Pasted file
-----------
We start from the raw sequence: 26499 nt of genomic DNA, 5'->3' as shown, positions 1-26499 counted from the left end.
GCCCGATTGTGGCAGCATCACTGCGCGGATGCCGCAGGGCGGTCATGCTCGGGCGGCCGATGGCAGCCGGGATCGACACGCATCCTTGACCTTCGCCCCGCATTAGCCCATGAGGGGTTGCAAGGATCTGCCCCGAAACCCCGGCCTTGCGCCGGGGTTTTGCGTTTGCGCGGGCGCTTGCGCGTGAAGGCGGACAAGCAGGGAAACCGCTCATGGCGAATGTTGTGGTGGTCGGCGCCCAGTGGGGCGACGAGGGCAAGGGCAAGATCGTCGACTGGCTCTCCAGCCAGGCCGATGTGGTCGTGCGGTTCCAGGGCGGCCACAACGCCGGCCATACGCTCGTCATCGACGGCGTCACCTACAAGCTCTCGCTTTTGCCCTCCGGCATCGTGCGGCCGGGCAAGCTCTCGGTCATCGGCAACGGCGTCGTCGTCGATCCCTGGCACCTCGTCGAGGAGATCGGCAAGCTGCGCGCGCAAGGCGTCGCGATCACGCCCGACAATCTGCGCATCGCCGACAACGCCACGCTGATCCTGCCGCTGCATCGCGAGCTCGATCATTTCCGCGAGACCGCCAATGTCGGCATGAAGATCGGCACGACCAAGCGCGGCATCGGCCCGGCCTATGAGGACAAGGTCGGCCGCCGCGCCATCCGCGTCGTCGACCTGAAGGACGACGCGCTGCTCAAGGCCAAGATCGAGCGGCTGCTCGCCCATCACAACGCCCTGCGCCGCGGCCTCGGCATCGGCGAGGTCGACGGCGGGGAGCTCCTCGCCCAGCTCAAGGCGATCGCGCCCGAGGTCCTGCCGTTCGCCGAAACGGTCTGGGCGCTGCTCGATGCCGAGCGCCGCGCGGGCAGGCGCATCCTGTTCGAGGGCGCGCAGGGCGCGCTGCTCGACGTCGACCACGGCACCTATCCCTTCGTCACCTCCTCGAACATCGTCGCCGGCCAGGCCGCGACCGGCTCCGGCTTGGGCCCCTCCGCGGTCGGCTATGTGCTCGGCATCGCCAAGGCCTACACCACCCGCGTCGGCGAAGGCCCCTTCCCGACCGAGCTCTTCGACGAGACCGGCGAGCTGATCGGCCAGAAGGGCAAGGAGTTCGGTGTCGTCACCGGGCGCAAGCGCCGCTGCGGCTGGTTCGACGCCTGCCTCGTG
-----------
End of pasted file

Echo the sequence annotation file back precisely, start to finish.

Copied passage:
We start from the raw sequence: 26499 nt of genomic DNA, 5'->3' as shown, positions 1-26499 counted from the left end.
GCCCGATTGTGGCAGCATCACTGCGCGGATGCCGCAGGGCGGTCATGCTCGGGCGGCCGATGGCAGCCGGGATCGACACGCATCCTTGACCTTCGCCCCGCATTAGCCCATGAGGGGTTGCAAGGATCTGCCCCGAAACCCCGGCCTTGCGCCGGGGTTTTGCGTTTGCGCGGGCGCTTGCGCGTGAAGGCGGACAAGCAGGGAAACCGCTCATGGCGAATGTTGTGGTGGTCGGCGCCCAGTGGGGCGACGAGGGCAAGGGCAAGATCGTCGACTGGCTCTCCAGCCAGGCCGATGTGGTCGTGCGGTTCCAGGGCGGCCACAACGCCGGCCATACGCTCGTCATCGACGGCGTCACCTACAAGCTCTCGCTTTTGCCCTCCGGCATCGTGCGGCCGGGCAAGCTCTCGGTCATCGGCAACGGCGTCGTCGTCGATCCCTGGCACCTCGTCGAGGAGATCGGCAAGCTGCGCGCGCAAGGCGTCGCGATCACGCCCGACAATCTGCGCATCGCCGACAACGCCACGCTGATCCTGCCGCTGCATCGCGAGCTCGATCATTTCCGCGAGACCGCCAATGTCGGCATGAAGATCGGCACGACCAAGCGCGGCATCGGCCCGGCCTATGAGGACAAGGTCGGCCGCCGCGCCATCCGCGTCGTCGACCTGAAGGACGACGCGCTGCTCAAGGCCAAGATCGAGCGGCTGCTCGCCCATCACAACGCCCTGCGCCGCGGCCTCGGCATCGGCGAGGTCGACGGCGGGGAGCTCCTCGCCCAGCTCAAGGCGATCGCGCCCGAGGTCCTGCCGTTCGCCGAAACGGTCTGGGCGCTGCTCGATGCCGAGCGCCGCGCGGGCAGGCGCATCCTGTTCGAGGGCGCGCAGGGCGCGCTGCTCGACGTCGACCACGGCACCTATCCCTTCGTCACCTCCTCGAACATCGTCGCCGGCCAGGCCGCGACCGGCTCCGGCTTGGGCCCCTCCGCGGTCGGCTATGTGCTCGGCATCGCCAAGGCCTACACCACCCGCGTCGGCGAAGGCCCCTTCCCGACCGAGCTCTTCGACGAGACCGGCGAGCTGATCGGCCAGAAGGGCAAGGAGTTCGGTGTCGTCACCGGGCGCAAGCGCCGCTGCGGCTGGTTCGACGCCTGCCTCGTG